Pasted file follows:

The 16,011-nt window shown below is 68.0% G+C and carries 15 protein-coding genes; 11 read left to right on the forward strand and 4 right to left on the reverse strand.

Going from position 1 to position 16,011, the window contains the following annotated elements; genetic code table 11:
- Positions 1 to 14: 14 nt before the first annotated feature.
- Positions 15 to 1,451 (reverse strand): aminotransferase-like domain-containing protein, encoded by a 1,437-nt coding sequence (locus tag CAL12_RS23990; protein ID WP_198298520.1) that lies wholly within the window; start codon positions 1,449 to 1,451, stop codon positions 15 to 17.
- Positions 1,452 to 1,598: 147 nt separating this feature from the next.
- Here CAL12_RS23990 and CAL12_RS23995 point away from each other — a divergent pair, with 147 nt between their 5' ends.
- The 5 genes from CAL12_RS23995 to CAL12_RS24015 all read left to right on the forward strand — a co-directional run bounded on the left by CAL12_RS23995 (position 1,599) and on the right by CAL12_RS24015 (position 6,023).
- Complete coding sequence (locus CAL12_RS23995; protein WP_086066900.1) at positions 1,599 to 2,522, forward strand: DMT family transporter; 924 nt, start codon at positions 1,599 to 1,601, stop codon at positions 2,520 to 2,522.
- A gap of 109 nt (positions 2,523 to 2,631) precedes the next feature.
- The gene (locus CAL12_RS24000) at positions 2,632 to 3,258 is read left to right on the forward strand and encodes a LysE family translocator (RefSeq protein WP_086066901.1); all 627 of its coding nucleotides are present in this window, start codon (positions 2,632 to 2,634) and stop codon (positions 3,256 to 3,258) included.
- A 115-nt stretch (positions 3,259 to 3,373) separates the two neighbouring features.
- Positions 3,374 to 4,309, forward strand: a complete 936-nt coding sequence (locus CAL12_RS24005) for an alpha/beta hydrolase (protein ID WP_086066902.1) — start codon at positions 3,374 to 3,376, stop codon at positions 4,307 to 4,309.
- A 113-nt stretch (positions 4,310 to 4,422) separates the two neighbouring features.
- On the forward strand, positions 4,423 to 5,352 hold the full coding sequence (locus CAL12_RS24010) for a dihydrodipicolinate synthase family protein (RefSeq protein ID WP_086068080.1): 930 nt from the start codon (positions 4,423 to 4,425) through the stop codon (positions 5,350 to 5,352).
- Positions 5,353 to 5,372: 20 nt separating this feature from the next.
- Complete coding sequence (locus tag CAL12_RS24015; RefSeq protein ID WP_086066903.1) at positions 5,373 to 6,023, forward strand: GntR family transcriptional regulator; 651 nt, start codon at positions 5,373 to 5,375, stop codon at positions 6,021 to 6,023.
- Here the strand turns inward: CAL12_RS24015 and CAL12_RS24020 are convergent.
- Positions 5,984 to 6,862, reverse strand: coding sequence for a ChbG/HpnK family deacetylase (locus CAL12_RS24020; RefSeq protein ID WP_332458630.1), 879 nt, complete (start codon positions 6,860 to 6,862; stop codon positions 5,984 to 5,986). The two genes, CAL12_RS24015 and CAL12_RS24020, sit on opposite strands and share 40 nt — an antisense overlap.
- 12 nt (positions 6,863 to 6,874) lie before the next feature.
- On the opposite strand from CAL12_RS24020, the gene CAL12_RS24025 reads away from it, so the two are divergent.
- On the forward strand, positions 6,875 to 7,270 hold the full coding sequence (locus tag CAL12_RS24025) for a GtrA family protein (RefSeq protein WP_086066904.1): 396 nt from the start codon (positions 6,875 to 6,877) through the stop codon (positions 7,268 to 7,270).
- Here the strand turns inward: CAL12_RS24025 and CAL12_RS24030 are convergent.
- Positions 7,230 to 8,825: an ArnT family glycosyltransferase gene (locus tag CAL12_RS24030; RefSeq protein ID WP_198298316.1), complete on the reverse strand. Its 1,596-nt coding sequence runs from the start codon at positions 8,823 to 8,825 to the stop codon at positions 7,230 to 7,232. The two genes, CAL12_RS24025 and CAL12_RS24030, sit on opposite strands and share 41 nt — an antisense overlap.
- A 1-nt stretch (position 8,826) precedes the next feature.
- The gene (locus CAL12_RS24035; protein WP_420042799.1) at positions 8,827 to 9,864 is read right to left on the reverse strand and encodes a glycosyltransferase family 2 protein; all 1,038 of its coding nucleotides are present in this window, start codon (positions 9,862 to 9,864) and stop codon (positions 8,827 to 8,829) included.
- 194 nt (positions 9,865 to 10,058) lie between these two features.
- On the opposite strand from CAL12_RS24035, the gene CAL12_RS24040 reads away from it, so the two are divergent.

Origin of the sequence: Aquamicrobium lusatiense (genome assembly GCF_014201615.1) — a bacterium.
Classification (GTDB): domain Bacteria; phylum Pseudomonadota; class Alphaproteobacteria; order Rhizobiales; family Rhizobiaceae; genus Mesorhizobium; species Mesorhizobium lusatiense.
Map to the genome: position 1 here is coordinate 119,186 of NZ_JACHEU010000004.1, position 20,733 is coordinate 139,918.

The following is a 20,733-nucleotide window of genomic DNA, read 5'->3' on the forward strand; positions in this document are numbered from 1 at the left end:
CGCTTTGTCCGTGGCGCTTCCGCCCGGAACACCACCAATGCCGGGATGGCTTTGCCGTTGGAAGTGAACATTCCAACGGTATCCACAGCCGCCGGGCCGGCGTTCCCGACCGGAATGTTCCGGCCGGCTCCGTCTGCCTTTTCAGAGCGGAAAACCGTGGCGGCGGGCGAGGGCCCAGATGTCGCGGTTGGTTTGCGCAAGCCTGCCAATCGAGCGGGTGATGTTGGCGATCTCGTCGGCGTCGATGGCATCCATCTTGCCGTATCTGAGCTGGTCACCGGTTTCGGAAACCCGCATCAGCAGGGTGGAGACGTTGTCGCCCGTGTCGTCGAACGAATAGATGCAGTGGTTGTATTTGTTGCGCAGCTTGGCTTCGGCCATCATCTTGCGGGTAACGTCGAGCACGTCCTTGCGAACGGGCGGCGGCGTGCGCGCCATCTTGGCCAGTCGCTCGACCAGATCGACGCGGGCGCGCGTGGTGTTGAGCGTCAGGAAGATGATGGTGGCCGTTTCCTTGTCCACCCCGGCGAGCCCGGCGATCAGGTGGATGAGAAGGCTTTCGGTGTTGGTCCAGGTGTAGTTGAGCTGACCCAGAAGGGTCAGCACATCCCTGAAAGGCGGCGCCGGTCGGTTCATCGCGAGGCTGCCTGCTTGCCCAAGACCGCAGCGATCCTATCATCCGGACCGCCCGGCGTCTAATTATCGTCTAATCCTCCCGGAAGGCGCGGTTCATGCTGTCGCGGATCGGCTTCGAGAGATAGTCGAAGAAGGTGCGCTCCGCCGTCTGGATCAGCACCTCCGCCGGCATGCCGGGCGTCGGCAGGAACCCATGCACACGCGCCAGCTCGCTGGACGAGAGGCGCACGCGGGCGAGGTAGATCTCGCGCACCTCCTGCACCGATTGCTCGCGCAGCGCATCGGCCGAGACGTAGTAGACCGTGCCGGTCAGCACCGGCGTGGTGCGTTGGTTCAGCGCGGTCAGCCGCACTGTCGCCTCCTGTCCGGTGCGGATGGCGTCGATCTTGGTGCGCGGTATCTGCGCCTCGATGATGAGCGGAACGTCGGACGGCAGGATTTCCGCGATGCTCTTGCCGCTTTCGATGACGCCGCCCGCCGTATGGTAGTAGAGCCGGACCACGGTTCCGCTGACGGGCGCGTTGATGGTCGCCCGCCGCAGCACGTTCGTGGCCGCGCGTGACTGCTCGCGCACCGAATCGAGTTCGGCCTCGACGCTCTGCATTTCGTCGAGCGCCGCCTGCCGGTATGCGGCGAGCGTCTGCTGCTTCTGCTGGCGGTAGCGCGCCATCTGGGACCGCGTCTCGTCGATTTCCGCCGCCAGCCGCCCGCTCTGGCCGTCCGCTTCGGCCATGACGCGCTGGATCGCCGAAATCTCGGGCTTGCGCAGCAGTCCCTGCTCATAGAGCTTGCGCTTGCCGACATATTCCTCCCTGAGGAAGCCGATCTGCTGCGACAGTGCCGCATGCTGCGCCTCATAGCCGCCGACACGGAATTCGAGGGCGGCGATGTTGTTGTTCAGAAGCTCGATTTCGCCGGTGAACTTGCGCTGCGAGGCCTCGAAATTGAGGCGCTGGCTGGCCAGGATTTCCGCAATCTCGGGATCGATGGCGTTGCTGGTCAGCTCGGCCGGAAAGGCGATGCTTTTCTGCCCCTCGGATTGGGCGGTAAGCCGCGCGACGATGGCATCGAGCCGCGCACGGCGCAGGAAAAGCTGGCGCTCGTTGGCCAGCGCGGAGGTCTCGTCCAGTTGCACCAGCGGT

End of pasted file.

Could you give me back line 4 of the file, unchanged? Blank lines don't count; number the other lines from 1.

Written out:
- Positions 15 to 1,451 (reverse strand): aminotransferase-like domain-containing protein, encoded by a 1,437-nt coding sequence (locus tag CAL12_RS23990; protein ID WP_198298520.1) that lies wholly within the window; start codon positions 1,449 to 1,451, stop codon positions 15 to 17.